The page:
RS422/485 ASCII Communications Option Product Manual
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3.1
Parameters,
continued
Preparing the Controller for Communications,
Table 3-1
Continued
Communications Parameters, Continued
Parameter
Shed Setpoint
Recall
Definition
This selection determines what setpoint will be used if the
controller is shed from the communications link.
• LSP – The controller will use the last local setpoint
stored.
• CSP – The controller will store the last computer
setpoint and use it at the Local Setpoint (LSP1, LSP2,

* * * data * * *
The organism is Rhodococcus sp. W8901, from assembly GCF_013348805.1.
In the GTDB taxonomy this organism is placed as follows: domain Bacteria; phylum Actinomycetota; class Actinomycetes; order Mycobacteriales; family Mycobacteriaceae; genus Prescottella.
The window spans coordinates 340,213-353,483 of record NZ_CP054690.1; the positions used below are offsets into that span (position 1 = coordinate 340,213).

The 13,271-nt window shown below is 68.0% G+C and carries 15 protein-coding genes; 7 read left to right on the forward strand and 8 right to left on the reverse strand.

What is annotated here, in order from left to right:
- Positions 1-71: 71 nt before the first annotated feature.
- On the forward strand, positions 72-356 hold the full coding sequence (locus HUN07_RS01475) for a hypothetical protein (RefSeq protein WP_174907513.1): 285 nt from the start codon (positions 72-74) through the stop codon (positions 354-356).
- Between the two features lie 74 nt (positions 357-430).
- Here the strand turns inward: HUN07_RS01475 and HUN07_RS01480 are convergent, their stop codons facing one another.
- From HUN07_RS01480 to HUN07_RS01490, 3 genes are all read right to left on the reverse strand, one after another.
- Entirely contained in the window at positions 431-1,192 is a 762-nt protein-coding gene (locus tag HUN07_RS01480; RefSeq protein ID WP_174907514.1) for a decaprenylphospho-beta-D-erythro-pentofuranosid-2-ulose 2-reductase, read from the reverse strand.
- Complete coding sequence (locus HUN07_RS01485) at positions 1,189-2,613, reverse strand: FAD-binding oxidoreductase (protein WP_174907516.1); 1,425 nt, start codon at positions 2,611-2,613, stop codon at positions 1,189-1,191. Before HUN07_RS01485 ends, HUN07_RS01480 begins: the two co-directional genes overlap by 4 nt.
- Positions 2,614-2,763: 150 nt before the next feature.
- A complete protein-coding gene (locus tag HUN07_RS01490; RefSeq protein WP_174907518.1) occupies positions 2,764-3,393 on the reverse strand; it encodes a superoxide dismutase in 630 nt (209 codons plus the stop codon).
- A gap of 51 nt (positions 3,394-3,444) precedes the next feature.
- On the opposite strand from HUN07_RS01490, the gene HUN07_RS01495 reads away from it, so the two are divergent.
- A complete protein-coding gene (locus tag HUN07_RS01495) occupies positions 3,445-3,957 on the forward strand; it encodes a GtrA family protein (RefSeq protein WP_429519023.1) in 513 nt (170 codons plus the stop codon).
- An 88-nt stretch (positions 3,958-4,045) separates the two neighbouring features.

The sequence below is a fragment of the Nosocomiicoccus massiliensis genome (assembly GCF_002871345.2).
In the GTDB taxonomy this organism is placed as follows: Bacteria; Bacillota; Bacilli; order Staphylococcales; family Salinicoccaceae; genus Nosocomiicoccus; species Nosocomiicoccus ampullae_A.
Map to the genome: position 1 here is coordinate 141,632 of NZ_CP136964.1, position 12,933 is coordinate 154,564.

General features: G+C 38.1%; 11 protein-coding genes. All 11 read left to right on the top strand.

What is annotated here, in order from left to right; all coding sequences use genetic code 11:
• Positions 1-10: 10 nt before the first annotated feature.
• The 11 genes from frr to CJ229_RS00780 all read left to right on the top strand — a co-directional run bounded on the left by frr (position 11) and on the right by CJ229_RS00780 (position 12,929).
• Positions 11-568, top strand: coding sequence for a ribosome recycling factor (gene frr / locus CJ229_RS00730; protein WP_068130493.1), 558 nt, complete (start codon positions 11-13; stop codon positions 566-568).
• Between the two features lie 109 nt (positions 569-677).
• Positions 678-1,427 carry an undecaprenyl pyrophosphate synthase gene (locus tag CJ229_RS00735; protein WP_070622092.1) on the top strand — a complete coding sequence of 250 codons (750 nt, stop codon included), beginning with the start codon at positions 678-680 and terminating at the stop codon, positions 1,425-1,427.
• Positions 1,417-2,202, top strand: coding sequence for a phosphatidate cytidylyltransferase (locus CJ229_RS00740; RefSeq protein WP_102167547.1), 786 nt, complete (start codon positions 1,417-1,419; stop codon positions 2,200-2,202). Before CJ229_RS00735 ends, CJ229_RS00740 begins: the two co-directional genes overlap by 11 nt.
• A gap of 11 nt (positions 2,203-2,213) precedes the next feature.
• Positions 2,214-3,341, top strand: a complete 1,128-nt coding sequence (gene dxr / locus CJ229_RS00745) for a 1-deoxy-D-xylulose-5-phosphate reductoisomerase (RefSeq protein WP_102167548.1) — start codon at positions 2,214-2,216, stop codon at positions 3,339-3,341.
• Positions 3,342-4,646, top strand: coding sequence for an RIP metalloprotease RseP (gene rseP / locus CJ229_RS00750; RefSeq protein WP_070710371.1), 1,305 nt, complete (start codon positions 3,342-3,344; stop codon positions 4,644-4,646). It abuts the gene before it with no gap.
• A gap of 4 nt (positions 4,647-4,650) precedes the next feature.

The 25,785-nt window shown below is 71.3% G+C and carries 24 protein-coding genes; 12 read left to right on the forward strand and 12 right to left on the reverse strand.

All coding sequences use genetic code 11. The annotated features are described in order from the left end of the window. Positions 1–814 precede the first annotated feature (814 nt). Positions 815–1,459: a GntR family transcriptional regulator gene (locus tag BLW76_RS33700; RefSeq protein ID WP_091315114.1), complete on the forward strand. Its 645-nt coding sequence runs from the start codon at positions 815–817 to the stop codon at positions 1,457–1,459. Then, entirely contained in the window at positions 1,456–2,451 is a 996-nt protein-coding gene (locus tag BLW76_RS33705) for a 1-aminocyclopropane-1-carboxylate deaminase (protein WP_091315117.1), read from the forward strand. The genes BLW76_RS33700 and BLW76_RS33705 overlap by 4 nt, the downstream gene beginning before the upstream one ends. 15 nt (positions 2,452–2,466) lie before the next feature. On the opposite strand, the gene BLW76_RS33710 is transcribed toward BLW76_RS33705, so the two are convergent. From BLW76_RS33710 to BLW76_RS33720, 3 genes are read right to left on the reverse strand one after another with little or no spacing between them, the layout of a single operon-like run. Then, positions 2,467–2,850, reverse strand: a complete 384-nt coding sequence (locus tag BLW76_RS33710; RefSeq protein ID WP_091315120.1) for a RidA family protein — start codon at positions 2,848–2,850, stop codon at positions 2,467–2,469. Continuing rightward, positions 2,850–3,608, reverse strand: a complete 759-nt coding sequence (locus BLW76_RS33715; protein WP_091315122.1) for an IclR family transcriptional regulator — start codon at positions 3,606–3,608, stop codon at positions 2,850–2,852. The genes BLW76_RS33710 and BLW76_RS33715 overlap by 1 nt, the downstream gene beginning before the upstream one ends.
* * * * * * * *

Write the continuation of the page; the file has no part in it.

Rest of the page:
whichever is in use).
Communication
Units
This selection determines how the controller values are
expressed during communications:
Percent of Span or Engineering Units.
10/00
Communications
Setpoint Ratio
Ratio value for computer setpoint. The range is from
–20.00 to +20.00.
Communications
Setpoint Bias
Bias value for computer setpoint. The range is from
–999 to 9999.
RS422/485 ASCII Communications Option Product Manual
15
3.1
Preparing the Controller for Communications,
Procedure
Continued
The procedure in Table 3-2 tells you what keys to press on the controller
keyboard, the upper and lower display indications, and the range of
settings available to you.
Use ▲▼ to make adjustments to the range of setting or selection.
Table 3-2
Controller Procedure for Communication Parameters
Step
Press
1
Set Up
2
Function
Lower Display
Upper Display
Range of Setting
or Selection
COM
Parameter Description
Communications